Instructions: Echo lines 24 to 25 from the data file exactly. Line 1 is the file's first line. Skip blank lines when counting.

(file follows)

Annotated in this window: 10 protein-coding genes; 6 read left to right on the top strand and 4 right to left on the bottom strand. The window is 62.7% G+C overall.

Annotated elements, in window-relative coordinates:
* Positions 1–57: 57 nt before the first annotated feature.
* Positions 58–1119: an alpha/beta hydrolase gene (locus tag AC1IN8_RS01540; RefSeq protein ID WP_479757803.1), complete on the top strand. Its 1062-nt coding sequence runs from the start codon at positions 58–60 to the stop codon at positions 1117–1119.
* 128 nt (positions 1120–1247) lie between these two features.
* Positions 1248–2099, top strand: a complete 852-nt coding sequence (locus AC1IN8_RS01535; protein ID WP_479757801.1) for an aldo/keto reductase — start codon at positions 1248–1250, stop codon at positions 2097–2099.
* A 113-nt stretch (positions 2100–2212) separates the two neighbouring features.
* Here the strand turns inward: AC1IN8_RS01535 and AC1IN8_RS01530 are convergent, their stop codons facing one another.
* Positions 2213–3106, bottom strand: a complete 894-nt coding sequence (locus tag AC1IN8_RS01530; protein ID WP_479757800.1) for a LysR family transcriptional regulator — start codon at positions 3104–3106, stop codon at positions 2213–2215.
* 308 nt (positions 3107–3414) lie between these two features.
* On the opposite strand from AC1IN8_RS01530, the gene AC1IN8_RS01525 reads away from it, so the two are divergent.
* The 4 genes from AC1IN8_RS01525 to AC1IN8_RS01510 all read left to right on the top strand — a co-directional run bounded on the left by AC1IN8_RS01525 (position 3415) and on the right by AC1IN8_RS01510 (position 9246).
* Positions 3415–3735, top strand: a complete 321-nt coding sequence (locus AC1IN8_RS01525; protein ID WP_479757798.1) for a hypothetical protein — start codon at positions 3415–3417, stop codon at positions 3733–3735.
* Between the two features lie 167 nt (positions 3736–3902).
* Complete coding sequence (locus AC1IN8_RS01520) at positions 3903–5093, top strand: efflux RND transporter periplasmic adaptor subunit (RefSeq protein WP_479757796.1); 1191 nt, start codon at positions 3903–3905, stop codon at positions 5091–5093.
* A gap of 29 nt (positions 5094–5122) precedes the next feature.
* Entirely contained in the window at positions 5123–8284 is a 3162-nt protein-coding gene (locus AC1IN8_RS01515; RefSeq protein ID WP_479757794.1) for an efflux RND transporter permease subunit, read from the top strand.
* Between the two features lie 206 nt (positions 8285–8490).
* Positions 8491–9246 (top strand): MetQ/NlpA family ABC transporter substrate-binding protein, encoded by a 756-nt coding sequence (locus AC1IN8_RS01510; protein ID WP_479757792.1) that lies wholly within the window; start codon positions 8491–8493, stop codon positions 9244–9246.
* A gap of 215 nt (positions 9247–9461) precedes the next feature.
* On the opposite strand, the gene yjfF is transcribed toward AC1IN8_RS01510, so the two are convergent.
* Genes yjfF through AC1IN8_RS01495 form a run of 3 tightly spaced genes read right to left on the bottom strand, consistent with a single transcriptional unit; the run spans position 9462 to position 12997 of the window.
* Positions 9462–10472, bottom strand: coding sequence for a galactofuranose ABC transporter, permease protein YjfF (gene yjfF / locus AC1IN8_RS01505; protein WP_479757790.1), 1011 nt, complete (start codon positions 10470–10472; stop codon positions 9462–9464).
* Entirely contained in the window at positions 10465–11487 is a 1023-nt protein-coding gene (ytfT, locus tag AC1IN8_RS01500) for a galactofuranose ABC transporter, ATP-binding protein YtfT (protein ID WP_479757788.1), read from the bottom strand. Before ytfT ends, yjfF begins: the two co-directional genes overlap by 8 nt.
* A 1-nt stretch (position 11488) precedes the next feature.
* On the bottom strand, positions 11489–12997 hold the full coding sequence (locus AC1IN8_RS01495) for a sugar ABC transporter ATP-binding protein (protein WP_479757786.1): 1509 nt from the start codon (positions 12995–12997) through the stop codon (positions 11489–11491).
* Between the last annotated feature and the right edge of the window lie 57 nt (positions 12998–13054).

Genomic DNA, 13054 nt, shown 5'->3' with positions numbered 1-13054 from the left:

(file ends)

* Entirely contained in the window at positions 10465–11487 is a 1023-nt protein-coding gene (ytfT, locus tag AC1IN8_RS01500) for a galactofuranose ABC transporter, ATP-binding protein YtfT (protein ID WP_479757788.1), read from the bottom strand. Before ytfT ends, yjfF begins: the two co-directional genes overlap by 8 nt.
* A 1-nt stretch (position 11488) precedes the next feature.